Caleb was born on May 28, 1997. He was always on the go and couldn’t sit still for very long. He had to be doing something all the time. Caleb had a really big heart and tried to make sure everyone was happy. He had a strong desire to please. Caleb was the first one to jump in if anyone needed help. He could make you laugh, even when you were mad at him or he was in trouble. He was outgoing and liked living on the edge. Caleb had a great big dog, Ursa, that he loved.

Caleb loved cars. He had a Mustang and was helping his older brother to fix up a car he had bought. He didn’t really like school because he had to sit still but if he could use his hands to fix something, he was right there. Caleb was very mechanically inclined and often worked on cars. He was the one in the family to figure out how to fix something when it was broken.

Caleb always talked about getting a motorcycle. I told him he couldn’t because I wanted him to live longer than me. But Caleb felt he was invincible. He would tell me that nothing bad could happen to him. He was a bit of a risk taker too. When he was old enough to get a motorcycle on his own, he did. The crash happened a week before Caleb’s 18th birthday. It was late and he was going too fast as he entered a roundabout.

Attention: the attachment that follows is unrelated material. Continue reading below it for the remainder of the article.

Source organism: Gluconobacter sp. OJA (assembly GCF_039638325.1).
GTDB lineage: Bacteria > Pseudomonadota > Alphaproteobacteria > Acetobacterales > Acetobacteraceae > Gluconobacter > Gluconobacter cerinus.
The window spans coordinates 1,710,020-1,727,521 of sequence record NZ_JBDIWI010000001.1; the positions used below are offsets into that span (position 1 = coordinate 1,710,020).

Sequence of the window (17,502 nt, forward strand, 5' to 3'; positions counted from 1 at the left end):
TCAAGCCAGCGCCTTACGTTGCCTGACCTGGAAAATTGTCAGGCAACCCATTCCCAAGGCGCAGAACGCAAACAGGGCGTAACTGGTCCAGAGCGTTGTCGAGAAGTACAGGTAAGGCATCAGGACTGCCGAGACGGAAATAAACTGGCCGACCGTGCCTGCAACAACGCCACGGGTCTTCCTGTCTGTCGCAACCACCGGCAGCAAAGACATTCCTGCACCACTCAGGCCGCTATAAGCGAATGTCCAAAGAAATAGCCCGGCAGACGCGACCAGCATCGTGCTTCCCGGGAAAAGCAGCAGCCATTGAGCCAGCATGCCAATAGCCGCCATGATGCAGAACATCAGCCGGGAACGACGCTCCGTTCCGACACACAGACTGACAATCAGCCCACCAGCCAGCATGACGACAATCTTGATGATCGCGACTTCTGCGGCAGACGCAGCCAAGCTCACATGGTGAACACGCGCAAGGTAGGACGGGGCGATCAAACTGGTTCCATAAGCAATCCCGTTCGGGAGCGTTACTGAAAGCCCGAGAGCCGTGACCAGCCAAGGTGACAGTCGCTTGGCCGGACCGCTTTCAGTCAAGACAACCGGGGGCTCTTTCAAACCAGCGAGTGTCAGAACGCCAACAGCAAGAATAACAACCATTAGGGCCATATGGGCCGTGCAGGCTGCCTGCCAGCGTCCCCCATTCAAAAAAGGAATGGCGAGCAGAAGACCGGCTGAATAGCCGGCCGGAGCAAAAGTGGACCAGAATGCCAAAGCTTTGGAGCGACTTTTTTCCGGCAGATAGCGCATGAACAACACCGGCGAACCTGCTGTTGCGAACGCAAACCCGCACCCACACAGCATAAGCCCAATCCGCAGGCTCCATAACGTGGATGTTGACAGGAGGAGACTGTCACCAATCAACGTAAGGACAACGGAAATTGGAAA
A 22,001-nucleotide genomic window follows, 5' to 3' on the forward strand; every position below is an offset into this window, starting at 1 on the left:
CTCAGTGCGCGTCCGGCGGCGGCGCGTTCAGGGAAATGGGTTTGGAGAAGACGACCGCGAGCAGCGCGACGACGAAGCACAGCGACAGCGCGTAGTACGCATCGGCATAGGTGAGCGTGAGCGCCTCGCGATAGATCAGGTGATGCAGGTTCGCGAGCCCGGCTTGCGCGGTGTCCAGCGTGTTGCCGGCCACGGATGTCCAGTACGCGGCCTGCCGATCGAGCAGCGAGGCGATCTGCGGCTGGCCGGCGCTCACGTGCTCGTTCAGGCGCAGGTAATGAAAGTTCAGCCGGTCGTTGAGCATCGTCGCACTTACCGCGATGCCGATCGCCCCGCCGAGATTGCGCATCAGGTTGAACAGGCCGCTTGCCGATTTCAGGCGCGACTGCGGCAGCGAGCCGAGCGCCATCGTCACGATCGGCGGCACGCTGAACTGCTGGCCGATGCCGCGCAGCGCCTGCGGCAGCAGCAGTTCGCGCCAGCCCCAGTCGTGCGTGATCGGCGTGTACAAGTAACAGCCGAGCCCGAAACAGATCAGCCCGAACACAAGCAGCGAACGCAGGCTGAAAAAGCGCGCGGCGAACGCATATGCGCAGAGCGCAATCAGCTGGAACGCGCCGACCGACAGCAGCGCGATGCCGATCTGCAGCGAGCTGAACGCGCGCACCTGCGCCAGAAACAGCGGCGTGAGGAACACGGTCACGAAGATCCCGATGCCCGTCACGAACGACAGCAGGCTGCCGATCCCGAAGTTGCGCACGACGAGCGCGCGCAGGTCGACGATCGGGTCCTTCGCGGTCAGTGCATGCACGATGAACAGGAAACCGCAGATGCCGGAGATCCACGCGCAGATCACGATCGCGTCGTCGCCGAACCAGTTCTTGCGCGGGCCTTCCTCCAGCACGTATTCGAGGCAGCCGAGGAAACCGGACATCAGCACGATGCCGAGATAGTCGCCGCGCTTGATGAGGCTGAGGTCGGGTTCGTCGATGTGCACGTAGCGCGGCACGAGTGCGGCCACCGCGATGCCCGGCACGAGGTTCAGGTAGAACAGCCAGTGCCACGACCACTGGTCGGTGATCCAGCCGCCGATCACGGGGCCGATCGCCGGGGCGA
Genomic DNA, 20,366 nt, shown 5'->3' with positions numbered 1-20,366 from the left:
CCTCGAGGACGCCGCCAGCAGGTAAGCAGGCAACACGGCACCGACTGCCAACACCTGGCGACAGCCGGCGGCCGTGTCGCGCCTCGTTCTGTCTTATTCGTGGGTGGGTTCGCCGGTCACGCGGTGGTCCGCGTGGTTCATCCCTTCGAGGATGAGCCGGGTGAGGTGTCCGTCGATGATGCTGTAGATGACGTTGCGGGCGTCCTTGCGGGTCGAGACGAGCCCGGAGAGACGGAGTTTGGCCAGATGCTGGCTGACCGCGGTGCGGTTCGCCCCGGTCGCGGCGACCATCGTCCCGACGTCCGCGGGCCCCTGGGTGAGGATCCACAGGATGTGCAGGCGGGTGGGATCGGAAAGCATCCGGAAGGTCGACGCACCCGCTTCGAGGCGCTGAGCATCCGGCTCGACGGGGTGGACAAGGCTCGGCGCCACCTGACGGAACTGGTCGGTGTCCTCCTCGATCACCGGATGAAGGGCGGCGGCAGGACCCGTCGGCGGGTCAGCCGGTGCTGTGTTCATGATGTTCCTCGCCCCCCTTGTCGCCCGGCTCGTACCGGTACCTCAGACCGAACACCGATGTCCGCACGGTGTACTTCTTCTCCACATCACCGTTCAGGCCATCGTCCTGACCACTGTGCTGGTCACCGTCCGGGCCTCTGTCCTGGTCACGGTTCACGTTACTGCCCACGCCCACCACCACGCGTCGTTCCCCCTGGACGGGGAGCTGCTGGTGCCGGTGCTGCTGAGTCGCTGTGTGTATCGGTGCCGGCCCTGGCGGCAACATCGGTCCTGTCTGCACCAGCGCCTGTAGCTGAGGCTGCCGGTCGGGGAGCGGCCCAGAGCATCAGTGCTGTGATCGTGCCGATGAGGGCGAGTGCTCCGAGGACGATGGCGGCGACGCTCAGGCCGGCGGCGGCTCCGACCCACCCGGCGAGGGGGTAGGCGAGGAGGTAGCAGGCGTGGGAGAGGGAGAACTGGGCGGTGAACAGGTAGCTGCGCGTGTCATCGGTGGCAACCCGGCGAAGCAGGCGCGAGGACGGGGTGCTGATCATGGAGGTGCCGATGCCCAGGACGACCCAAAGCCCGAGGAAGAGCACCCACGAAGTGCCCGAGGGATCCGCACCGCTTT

He hit the curb, flew off his motorcycle, and slammed into a wall. Caleb wasn’t wearing a helmet.

At about 2 o’clock that morning, I heard our dog barking. I got up and heard someone knocking on the door. It was the police. My first thought was, “Why are the police here at 2 o’clock in the morning?” That’s when they told me Caleb had been killed in a motorcycle crash.

I think about Caleb a lot. When I go outside to work in the yard, I remember him. He was the one who helped me take care of the yard more so than any of my other children. His siblings miss him a lot. Caleb’s death has been the hardest on his younger brother, who is only a year-and-a-half younger than him. They were very close.

When I’m driving down the road and I see a motorcyclist who isn’t wearing a helmet, it makes my stomach drop. It’s so hard to see that. You don’t realize how short life can be and how critically important your decisions are. One second, and your life is gone.

It was late and he was going too fast as he entered a roundabout. He hit the curb, flew off his motorcycle, and slammed into a wall. Caleb wasn’t wearing a helmet.

2016 Teen Memoriam
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